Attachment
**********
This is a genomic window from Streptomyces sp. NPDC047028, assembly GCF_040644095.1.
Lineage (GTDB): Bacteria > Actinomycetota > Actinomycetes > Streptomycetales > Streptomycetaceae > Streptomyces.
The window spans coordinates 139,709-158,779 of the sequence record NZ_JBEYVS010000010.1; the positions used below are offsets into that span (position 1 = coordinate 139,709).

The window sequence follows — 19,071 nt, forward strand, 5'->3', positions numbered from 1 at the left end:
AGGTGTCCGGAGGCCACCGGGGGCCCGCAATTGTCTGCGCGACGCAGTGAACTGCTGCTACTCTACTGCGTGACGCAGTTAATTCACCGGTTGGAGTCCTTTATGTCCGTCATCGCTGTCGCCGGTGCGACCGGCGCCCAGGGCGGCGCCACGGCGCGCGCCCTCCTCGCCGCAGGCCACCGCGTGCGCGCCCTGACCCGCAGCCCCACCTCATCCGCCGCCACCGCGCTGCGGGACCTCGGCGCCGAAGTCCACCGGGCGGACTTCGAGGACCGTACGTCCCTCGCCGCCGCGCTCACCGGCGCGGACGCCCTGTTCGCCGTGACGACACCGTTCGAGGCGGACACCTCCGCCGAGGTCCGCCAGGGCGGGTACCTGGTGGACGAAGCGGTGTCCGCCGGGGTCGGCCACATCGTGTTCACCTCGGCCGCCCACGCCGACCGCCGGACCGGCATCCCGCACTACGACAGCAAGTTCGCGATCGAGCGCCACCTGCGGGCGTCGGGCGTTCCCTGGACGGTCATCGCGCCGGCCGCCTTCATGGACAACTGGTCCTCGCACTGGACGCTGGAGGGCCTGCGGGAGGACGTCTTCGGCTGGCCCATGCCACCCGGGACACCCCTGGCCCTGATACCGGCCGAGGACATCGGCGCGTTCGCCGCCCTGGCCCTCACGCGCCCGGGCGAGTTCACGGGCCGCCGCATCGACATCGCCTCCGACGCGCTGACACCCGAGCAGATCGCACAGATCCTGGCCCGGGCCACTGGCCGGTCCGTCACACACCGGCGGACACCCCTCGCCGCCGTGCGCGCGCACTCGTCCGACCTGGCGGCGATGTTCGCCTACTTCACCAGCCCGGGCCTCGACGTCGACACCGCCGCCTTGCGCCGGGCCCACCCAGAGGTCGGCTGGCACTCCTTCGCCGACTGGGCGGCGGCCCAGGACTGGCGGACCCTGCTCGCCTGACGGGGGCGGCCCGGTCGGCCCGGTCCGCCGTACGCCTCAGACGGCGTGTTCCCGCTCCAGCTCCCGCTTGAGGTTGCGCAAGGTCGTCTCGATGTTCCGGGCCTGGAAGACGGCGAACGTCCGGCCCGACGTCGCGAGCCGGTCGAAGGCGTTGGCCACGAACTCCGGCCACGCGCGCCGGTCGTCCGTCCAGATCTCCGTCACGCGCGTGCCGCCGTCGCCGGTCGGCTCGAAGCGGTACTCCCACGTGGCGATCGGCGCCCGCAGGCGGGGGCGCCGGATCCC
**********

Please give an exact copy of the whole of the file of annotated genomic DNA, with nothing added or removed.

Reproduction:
This is a genomic window from Streptomyces sp. NPDC047028, assembly GCF_040644095.1.
Lineage (GTDB): Bacteria > Actinomycetota > Actinomycetes > Streptomycetales > Streptomycetaceae > Streptomyces.
The window spans coordinates 139,709-158,779 of the sequence record NZ_JBEYVS010000010.1; the positions used below are offsets into that span (position 1 = coordinate 139,709).

The window sequence follows — 19,071 nt, forward strand, 5'->3', positions numbered from 1 at the left end:
AGGTGTCCGGAGGCCACCGGGGGCCCGCAATTGTCTGCGCGACGCAGTGAACTGCTGCTACTCTACTGCGTGACGCAGTTAATTCACCGGTTGGAGTCCTTTATGTCCGTCATCGCTGTCGCCGGTGCGACCGGCGCCCAGGGCGGCGCCACGGCGCGCGCCCTCCTCGCCGCAGGCCACCGCGTGCGCGCCCTGACCCGCAGCCCCACCTCATCCGCCGCCACCGCGCTGCGGGACCTCGGCGCCGAAGTCCACCGGGCGGACTTCGAGGACCGTACGTCCCTCGCCGCCGCGCTCACCGGCGCGGACGCCCTGTTCGCCGTGACGACACCGTTCGAGGCGGACACCTCCGCCGAGGTCCGCCAGGGCGGGTACCTGGTGGACGAAGCGGTGTCCGCCGGGGTCGGCCACATCGTGTTCACCTCGGCCGCCCACGCCGACCGCCGGACCGGCATCCCGCACTACGACAGCAAGTTCGCGATCGAGCGCCACCTGCGGGCGTCGGGCGTTCCCTGGACGGTCATCGCGCCGGCCGCCTTCATGGACAACTGGTCCTCGCACTGGACGCTGGAGGGCCTGCGGGAGGACGTCTTCGGCTGGCCCATGCCACCCGGGACACCCCTGGCCCTGATACCGGCCGAGGACATCGGCGCGTTCGCCGCCCTGGCCCTCACGCGCCCGGGCGAGTTCACGGGCCGCCGCATCGACATCGCCTCCGACGCGCTGACACCCGAGCAGATCGCACAGATCCTGGCCCGGGCCACTGGCCGGTCCGTCACACACCGGCGGACACCCCTCGCCGCCGTGCGCGCGCACTCGTCCGACCTGGCGGCGATGTTCGCCTACTTCACCAGCCCGGGCCTCGACGTCGACACCGCCGCCTTGCGCCGGGCCCACCCAGAGGTCGGCTGGCACTCCTTCGCCGACTGGGCGGCGGCCCAGGACTGGCGGACCCTGCTCGCCTGACGGGGGCGGCCCGGTCGGCCCGGTCCGCCGTACGCCTCAGACGGCGTGTTCCCGCTCCAGCTCCCGCTTGAGGTTGCGCAAGGTCGTCTCGATGTTCCGGGCCTGGAAGACGGCGAACGTCCGGCCCGACGTCGCGAGCCGGTCGAAGGCGTTGGCCACGAACTCCGGCCACGCGCGCCGGTCGTCCGTCCAGATCTCCGTCACGCGCGTGCCGCCGTCGCCGGTCGGCTCGAAGCGGTACTCCCACGTGGCGATCGGCGCCCGCAGGCGGGGGCGCCGGATCCC